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The above comment on nomenclature for the novel betacornavirus is incorrect. The name list above was assignede by the Health Protection Agency (HPA) to the short sequence from the first Qatar case (49M). The HPA has now released the full sequence for this isolate and changed London1 to England1. However, that name only refers to the sample from the Qatar case and is unrelated to the sample from the first confirmed fatal case from Saudi Arabia (60M) which was designated “human betacornavirus 2c EMC/2012”.
The naming of the isolates loosely follows name rules for influenza isolates, which is faithfully followed. Coronavirus isolate names, especially those for the novel cornaviruses in group 2c, are still in a bit of flux. SARS isolates mapped to group 2b and other human coronavirus like OC43 map to a group 2a. The mapping is generated by phylogenetic analysis of the sequences from the various isolates.
For influenza, the naming is quite straight forward. The first field lists the viral type (A, B , or C). The second field lists the species of origin (but left blank if the species is human). The third field lists the location of the isolate (location of the lab collecting the sample). The fourth field is the sample number (which may include letters defining multiple isolates from the same host or information linked to the lab of origin). The fifth field is the year of isolation. The name can also be followed by the serotype of the isolate.
However, samples from traveling hosts can have confusing locations. There are several recent examples for H3N2v isolates. In the fall of 2010 WHO issued a pager alert because two H3N2v cases had been identified. The alert cited cases from Illinois and Pennsylvania. The Illinois case gave a sample at Evanston Hospital (located in northern suburb of Chicago, Illinois). However, the sequence was designated A/Wisconsin/12/2010 (possibly because the case was a Wisconsin resident, attended an agricultural fair in Wisconsin, or linkage of a novel influenza to a large metropolitan city was alarming).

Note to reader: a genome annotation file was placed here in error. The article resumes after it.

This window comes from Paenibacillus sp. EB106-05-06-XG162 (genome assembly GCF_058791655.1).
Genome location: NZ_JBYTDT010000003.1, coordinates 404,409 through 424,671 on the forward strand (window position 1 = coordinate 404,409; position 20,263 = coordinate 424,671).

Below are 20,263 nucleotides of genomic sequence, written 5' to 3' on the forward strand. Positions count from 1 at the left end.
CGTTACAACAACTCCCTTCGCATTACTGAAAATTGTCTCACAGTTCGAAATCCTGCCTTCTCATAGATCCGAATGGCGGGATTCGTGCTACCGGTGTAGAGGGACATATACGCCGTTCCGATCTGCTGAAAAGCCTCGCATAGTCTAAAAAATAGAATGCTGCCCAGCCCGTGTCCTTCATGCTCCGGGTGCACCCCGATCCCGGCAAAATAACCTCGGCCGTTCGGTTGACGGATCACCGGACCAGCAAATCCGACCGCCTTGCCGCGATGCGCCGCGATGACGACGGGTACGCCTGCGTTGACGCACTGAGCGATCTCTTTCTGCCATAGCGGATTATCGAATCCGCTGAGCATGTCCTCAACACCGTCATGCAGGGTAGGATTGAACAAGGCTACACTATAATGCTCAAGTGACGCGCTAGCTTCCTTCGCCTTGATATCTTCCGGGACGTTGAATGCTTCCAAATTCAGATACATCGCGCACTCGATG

Other examples are confusing because of travel. A recent case who attended an agricultural fair in southern Indiana was treated at a hospital in northern Kentucky, leading to an isolate name of A/Kentucky/11/2012, even though Kentucky denied any H3N2v cases. Similarly, West Virginia residents attended an agricultural fair in Gallia, Ohio, but samples were given a West Virginia location because samples were collected at hospitals in Mason County, West Virginia.
Although all six of the confirmed betacornavirus cases involved individuals from Saudi Arabia or Qatar, at least three of the isolates were from samples collected or tested at hospitals in Europe, which is reflected in the name.
The first case was from Saudi Arabia, but the location was designated EMC (for Erasmus Medical Center). However, the isolate was not given a sample number, so a second isolate this year would create a naming problem.
Similarly, the isolate for first Qatar case was generated at the HPA in London, leading to the name cited above. However, the HPA has now generated a full sequence from this case and designated the isolate “coronavirus genotype 2c strain England 1”, which was abbreviated England1CoV in its most recent phylogenetic trees (which also included sample number H123990006).
The second Qatar case was hispitalized in Germany, while the Riyadh cluster involves two confirmed and two suspect cases, and samples for these cases, as well as the third case, which was also hospitalized in Riyadh, presumably were collected in Saudia Arabia.